Every computer must have an administrator: someone who can install software, configure the operating system, add and manage user accounts, establish security policies, and handle all the other management tasks associated with keeping a computer up and running. By definition, these tasks require that he have control over the computer. This puts the administrator in a position of unequalled power. An untrustworthy administrator can negate every other security measure you've taken. He can change the permissions on the computer, modify the system security policies, install malicious software, add bogus users, or do any of a million other things. He can subvert virtually any protective measure in the operating system, because he controls it. Worst of all, he can cover his tracks. If you have an untrustworthy administrator, you have absolutely no security.
When hiring a system administrator, recognize the position of trust that administrators occupy, and only hire people who warrant that trust. Call his references, and ask them about his previous work record, especially with regard to any security incidents at previous employers . If appropriate for your organization, you may also consider taking a step that banks and other security-conscious companies do, and require that your administrators pass a complete background check at hiring time, and at periodic intervals afterward. Whatever criteria you select, apply them across the board. Don't give anyone administrative privileges on your network unless they've been vettedand this includes temporary employees and contractors, too.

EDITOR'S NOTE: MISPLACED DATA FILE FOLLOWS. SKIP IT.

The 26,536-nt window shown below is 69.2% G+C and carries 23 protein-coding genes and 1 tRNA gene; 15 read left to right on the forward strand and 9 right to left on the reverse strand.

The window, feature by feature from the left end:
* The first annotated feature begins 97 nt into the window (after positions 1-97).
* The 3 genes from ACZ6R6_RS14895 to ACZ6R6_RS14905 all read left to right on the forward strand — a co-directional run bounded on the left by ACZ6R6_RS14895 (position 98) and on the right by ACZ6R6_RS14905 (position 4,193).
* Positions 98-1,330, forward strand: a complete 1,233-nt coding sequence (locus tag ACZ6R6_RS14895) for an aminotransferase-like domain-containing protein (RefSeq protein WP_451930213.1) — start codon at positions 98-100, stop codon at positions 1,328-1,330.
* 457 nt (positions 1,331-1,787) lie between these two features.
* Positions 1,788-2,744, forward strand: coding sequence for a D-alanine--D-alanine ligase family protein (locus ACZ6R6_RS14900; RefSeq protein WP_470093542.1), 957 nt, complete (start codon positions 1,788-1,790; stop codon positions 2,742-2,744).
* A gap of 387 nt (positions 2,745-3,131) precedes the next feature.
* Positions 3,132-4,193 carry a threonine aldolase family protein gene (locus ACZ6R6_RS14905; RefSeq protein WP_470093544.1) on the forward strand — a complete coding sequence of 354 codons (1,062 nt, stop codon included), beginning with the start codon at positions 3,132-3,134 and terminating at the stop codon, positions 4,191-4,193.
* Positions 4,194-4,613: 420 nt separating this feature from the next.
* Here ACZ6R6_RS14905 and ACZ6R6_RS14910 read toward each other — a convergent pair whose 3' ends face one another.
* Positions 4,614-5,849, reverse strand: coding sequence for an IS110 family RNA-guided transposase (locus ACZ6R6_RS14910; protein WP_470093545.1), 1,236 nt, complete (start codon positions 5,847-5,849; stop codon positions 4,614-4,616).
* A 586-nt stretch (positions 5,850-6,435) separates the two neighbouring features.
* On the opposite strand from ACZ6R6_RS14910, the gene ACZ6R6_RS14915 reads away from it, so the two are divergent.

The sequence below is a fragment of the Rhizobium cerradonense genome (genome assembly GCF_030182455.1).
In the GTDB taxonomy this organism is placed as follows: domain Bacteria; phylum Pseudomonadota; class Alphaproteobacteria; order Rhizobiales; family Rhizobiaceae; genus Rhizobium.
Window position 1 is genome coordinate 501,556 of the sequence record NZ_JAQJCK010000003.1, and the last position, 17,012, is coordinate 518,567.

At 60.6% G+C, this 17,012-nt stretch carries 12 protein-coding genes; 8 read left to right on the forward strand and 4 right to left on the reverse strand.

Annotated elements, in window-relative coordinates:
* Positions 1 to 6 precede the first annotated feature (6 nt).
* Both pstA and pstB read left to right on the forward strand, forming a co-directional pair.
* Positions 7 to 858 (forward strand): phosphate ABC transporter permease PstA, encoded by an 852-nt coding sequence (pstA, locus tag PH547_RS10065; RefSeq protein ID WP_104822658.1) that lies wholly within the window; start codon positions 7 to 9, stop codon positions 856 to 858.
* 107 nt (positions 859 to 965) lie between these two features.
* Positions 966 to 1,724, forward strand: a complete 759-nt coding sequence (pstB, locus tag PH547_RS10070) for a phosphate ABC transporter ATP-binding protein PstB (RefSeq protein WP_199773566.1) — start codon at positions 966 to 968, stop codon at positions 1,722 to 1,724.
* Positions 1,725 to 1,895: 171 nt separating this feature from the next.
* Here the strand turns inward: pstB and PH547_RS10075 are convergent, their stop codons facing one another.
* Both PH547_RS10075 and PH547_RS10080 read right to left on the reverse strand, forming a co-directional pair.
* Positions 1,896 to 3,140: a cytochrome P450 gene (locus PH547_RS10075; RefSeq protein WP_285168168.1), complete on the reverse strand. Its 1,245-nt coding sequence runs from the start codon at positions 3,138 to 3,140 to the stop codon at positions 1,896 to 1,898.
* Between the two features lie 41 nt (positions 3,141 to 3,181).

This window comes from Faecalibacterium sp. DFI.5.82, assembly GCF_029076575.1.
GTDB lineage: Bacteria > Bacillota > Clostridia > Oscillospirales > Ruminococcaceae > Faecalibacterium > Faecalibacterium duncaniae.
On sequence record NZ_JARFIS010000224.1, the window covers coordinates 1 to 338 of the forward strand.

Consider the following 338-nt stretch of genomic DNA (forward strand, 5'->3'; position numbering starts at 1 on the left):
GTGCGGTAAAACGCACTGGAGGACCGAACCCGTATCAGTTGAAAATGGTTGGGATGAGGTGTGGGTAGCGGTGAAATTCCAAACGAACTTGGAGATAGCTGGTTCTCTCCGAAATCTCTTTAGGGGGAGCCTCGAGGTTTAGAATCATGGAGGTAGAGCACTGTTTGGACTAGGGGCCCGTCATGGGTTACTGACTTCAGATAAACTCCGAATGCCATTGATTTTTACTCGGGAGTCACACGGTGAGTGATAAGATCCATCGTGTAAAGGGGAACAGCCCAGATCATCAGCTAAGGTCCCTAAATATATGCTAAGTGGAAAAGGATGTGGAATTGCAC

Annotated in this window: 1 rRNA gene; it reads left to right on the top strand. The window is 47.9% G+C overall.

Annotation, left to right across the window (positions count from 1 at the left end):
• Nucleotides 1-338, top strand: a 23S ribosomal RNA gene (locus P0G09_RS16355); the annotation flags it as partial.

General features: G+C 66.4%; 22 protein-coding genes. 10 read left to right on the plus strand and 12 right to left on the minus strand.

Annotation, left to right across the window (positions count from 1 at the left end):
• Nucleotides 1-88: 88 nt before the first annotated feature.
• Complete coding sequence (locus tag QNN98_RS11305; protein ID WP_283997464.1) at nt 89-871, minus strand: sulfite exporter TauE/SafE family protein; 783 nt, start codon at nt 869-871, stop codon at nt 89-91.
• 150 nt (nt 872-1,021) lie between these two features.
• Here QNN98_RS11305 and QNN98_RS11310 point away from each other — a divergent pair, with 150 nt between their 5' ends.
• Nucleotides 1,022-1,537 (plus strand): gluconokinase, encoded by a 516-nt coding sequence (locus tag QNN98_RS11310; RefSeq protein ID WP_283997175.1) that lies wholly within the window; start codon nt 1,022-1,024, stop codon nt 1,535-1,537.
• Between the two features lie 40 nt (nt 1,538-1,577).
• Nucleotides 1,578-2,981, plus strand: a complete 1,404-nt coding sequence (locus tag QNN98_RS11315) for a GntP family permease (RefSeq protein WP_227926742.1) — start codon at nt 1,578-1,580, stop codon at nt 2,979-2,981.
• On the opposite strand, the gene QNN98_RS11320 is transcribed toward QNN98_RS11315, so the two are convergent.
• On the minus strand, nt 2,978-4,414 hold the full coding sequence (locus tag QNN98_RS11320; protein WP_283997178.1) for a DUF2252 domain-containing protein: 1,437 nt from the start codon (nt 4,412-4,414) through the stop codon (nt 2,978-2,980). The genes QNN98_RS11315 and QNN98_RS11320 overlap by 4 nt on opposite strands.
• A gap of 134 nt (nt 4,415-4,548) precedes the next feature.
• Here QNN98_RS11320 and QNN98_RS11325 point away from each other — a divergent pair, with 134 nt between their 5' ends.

Next, take steps to help keep honest people honest. Use sign-in /sign-out sheets to track who's been in the server room. (You do have a server room with a locked door, right? If not, re-read Law #3.) Implement a " two-person " rule when installing or upgrading software. Diversify management tasks as much as possible, as a way of minimizing how much power any one administrator has. Also, don't use the Administrator accountinstead, give each administrator a separate account with administrative privileges, so you can tell who's doing what. Finally, consider taking steps to make it more difficult for a rogue administrator to cover his tracks. For instance, store audit data on write-only media, or house System A's audit data on System B, and make sure that the two systems have different administrators. The more accountable your administrators are, the less likely you are to have problems.